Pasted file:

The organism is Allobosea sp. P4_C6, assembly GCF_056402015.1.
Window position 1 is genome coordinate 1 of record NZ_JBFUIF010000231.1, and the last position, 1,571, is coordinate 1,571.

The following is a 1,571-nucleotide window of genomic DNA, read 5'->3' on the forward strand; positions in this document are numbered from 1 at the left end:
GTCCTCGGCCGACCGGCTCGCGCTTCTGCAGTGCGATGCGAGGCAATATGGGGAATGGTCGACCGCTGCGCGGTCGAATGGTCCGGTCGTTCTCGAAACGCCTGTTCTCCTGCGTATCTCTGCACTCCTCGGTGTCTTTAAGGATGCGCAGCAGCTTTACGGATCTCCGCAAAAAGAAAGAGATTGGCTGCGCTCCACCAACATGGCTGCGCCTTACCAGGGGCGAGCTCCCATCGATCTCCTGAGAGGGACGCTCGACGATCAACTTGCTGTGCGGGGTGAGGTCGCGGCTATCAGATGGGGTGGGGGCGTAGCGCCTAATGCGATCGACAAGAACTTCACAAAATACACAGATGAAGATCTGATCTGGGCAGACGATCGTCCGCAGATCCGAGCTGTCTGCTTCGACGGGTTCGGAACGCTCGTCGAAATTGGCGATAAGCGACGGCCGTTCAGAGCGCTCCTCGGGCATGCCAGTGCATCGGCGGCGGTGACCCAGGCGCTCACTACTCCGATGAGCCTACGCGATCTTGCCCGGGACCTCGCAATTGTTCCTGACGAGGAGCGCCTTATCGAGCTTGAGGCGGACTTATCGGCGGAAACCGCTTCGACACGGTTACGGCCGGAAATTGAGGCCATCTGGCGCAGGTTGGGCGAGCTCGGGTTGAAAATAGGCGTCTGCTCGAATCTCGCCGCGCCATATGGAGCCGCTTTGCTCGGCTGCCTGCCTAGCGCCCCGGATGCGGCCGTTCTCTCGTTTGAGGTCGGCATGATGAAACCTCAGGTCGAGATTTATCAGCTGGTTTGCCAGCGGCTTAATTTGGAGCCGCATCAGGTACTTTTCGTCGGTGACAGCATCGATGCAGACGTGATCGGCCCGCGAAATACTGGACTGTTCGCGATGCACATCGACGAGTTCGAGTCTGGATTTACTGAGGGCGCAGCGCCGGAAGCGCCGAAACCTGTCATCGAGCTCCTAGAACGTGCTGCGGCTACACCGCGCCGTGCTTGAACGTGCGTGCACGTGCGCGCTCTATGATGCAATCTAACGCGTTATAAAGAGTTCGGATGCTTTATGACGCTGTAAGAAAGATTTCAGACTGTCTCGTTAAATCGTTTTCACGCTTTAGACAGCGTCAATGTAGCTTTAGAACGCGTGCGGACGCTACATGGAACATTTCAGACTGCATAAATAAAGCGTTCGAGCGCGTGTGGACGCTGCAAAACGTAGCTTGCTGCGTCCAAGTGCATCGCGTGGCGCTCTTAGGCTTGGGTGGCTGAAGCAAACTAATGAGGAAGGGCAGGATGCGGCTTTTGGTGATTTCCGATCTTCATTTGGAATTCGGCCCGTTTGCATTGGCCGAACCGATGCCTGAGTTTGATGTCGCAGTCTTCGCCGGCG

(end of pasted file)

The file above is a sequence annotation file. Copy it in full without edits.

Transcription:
The organism is Allobosea sp. P4_C6, assembly GCF_056402015.1.
Window position 1 is genome coordinate 1 of record NZ_JBFUIF010000231.1, and the last position, 1,571, is coordinate 1,571.

The following is a 1,571-nucleotide window of genomic DNA, read 5'->3' on the forward strand; positions in this document are numbered from 1 at the left end:
GTCCTCGGCCGACCGGCTCGCGCTTCTGCAGTGCGATGCGAGGCAATATGGGGAATGGTCGACCGCTGCGCGGTCGAATGGTCCGGTCGTTCTCGAAACGCCTGTTCTCCTGCGTATCTCTGCACTCCTCGGTGTCTTTAAGGATGCGCAGCAGCTTTACGGATCTCCGCAAAAAGAAAGAGATTGGCTGCGCTCCACCAACATGGCTGCGCCTTACCAGGGGCGAGCTCCCATCGATCTCCTGAGAGGGACGCTCGACGATCAACTTGCTGTGCGGGGTGAGGTCGCGGCTATCAGATGGGGTGGGGGCGTAGCGCCTAATGCGATCGACAAGAACTTCACAAAATACACAGATGAAGATCTGATCTGGGCAGACGATCGTCCGCAGATCCGAGCTGTCTGCTTCGACGGGTTCGGAACGCTCGTCGAAATTGGCGATAAGCGACGGCCGTTCAGAGCGCTCCTCGGGCATGCCAGTGCATCGGCGGCGGTGACCCAGGCGCTCACTACTCCGATGAGCCTACGCGATCTTGCCCGGGACCTCGCAATTGTTCCTGACGAGGAGCGCCTTATCGAGCTTGAGGCGGACTTATCGGCGGAAACCGCTTCGACACGGTTACGGCCGGAAATTGAGGCCATCTGGCGCAGGTTGGGCGAGCTCGGGTTGAAAATAGGCGTCTGCTCGAATCTCGCCGCGCCATATGGAGCCGCTTTGCTCGGCTGCCTGCCTAGCGCCCCGGATGCGGCCGTTCTCTCGTTTGAGGTCGGCATGATGAAACCTCAGGTCGAGATTTATCAGCTGGTTTGCCAGCGGCTTAATTTGGAGCCGCATCAGGTACTTTTCGTCGGTGACAGCATCGATGCAGACGTGATCGGCCCGCGAAATACTGGACTGTTCGCGATGCACATCGACGAGTTCGAGTCTGGATTTACTGAGGGCGCAGCGCCGGAAGCGCCGAAACCTGTCATCGAGCTCCTAGAACGTGCTGCGGCTACACCGCGCCGTGCTTGAACGTGCGTGCACGTGCGCGCTCTATGATGCAATCTAACGCGTTATAAAGAGTTCGGATGCTTTATGACGCTGTAAGAAAGATTTCAGACTGTCTCGTTAAATCGTTTTCACGCTTTAGACAGCGTCAATGTAGCTTTAGAACGCGTGCGGACGCTACATGGAACATTTCAGACTGCATAAATAAAGCGTTCGAGCGCGTGTGGACGCTGCAAAACGTAGCTTGCTGCGTCCAAGTGCATCGCGTGGCGCTCTTAGGCTTGGGTGGCTGAAGCAAACTAATGAGGAAGGGCAGGATGCGGCTTTTGGTGATTTCCGATCTTCATTTGGAATTCGGCCCGTTTGCATTGGCCGAACCGATGCCTGAGTTTGATGTCGCAGTCTTCGCCGGCG